Opportunity Doesn’t Usually Knock

I am a woman who has entered into the middle stretch of her life. In a marathon, I would be in the section of the race where you just keep plodding along and the spectators are few and far between.

Yet, the middle of nearly everything is the best part … let’s take the Oreo as a prime example of everything that is good about the middle. Or a Boston Cream doughnut. Or a molten chocolate lava cake topped with ice cream.

*shakes out of food coma*

The middle is where everything changes.

Being 35 years old and sticking my head up every now and again to see where my life is at and what other people are doing makes me grateful.


In my twenties, I was hustling; believing I was behind everyone else. That I was somehow a failure because I didn’t build a technology business with only a 3 dollars in my pocket, solve the water crisis, feed 1 million hungry children or cure cancer. I was utterly normal, boring and predictable.

At the age of 20, I thought I knew everything and was wise. It turns out I knew basically nothing and was ridiculous and ungrateful.

Reality really does bite sometimes. HARD.

The questions about “What are you going to be when you grow up?’ and pressure to have 2.5 children, a dog and always present a shiny picture of happiness has faded.

  • I am neither shiny nor grown up – and you don’t have to be either.

The middle of the race is where small changes yield huge results. You can’t change where you are in your race, but you can change how you run.

Opportunity doesn’t knock, it usually races past you and you have to run to catch it. Stop sitting at your front door, peering out the window and hoping the knock will come.

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Some opportunities will pass you by, others you will catch while you keep running and there are some you shouldn’t chase.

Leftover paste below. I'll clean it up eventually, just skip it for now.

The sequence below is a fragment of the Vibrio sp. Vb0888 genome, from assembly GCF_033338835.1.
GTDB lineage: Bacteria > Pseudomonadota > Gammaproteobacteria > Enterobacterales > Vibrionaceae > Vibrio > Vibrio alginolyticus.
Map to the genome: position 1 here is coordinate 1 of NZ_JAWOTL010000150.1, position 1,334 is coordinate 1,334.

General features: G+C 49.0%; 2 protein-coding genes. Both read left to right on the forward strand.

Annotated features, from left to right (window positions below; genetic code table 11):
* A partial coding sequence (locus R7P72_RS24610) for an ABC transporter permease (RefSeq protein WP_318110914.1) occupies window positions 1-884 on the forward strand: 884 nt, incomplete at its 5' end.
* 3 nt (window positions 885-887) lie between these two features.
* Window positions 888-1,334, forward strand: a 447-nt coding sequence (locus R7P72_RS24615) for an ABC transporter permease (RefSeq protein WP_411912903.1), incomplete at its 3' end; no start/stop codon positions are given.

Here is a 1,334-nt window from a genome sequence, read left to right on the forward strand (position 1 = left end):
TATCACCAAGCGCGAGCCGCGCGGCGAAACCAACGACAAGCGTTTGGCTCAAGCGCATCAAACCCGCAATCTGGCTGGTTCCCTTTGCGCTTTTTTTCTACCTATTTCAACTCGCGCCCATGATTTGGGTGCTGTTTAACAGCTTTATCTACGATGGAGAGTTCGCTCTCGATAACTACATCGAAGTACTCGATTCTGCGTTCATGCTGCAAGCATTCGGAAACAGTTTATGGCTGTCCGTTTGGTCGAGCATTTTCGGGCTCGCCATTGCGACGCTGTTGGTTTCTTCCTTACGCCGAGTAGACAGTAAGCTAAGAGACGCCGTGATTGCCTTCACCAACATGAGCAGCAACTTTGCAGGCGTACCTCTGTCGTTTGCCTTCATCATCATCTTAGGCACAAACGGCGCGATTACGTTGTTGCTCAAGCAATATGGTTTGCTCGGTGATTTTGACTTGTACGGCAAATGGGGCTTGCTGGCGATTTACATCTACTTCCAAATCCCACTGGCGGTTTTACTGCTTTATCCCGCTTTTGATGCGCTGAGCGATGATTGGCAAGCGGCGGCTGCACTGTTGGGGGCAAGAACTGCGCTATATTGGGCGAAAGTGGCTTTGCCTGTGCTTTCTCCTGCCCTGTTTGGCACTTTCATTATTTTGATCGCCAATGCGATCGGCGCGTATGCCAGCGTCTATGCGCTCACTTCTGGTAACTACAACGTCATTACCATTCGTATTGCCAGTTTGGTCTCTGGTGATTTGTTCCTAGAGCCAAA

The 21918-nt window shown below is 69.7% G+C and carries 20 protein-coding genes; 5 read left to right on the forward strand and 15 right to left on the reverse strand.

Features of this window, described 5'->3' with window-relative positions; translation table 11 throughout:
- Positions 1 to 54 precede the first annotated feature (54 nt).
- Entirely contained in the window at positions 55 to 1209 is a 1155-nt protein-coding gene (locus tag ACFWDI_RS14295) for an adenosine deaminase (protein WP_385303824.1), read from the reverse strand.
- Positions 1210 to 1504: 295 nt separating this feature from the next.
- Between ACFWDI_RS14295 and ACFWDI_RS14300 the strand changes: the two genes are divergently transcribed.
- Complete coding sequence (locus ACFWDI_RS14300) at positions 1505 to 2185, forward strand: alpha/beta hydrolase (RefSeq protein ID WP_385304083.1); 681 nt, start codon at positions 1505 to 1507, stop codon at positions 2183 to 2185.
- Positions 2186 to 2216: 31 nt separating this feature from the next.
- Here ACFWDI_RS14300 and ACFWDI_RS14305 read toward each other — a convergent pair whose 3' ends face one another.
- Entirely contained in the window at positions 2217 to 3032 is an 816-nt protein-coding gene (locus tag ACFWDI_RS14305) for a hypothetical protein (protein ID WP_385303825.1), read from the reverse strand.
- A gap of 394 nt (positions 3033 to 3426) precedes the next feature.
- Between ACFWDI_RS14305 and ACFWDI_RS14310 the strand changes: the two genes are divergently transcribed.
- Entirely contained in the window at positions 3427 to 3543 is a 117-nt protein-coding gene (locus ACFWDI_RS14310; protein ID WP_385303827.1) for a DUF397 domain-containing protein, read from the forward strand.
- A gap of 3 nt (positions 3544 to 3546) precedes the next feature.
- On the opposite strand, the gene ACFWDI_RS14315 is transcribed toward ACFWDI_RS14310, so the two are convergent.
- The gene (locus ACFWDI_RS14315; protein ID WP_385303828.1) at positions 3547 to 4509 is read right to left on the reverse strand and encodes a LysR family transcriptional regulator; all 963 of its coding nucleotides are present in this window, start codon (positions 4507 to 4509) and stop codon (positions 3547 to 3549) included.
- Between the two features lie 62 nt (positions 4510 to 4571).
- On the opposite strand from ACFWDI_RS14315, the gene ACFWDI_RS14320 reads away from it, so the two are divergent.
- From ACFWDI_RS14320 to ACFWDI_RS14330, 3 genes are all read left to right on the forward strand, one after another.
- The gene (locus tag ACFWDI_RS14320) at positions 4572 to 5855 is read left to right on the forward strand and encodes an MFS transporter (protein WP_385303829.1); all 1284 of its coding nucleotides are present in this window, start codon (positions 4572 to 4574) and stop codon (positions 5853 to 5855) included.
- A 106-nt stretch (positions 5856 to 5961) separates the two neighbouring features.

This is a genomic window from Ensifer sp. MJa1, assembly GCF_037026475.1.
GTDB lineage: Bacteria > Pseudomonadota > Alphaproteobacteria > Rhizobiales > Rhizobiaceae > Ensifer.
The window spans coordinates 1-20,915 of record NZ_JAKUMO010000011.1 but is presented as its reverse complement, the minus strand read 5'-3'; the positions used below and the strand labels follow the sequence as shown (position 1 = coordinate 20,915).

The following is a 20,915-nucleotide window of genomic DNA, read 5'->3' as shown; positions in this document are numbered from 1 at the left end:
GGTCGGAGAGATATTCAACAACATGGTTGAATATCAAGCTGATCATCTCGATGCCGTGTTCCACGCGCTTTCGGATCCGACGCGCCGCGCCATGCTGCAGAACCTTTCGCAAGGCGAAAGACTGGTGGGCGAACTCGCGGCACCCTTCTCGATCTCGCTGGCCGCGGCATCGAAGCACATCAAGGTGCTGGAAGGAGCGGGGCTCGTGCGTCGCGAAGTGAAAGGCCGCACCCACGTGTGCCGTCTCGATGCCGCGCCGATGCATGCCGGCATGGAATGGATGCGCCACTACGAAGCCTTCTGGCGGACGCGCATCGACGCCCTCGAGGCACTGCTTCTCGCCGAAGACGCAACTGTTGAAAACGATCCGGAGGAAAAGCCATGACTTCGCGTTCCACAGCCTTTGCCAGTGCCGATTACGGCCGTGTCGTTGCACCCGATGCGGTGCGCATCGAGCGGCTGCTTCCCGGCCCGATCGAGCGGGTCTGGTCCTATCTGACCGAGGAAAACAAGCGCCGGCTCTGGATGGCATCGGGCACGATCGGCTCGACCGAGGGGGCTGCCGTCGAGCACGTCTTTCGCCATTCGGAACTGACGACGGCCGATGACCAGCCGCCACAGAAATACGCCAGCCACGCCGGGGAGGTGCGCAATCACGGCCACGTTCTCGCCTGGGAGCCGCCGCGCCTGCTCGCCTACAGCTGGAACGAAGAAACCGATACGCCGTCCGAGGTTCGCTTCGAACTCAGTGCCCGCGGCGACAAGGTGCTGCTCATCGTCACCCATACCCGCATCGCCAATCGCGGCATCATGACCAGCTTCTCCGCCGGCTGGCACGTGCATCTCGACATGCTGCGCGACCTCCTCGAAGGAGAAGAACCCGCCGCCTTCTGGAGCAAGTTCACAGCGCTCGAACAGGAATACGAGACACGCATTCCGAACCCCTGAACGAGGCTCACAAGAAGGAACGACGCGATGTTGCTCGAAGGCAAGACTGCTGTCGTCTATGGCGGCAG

Opportunities come when you are in motion and running the race that you’re supposed to run; not someone else’s. I don’t know how many times I veered off my path in my twenties to run someone else’s race, got stuck in the brambles and found myself back on my path limping along while bleeding profusely.

The best thing you can is is keep running, training and working hard on YOUR race.

When someone else passes me, I have learned to cheer them on and applaud them for working hard and chasing the opportunities that have come along on their path. Everyone who does what they are supposed to do with their life deserves acknowledgement and honour – there is no room for jealousy or bitterness in a life well lived.

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When you take the long view and learn the art of running just a bit faster, you will arrive where you want to go sooner – your capacity to do more with your life will grow.

Don’t lose sight of what you’re supposed to do each and every day.

Most days are ‘boring’. But what you do with your ‘boring’ matters. The boring days set you up to be able to chase down opportunities when they cross YOUR path.

One of my favourite things to ask myself and others is, “Was the diem carpe-ed?”

How are you running your race?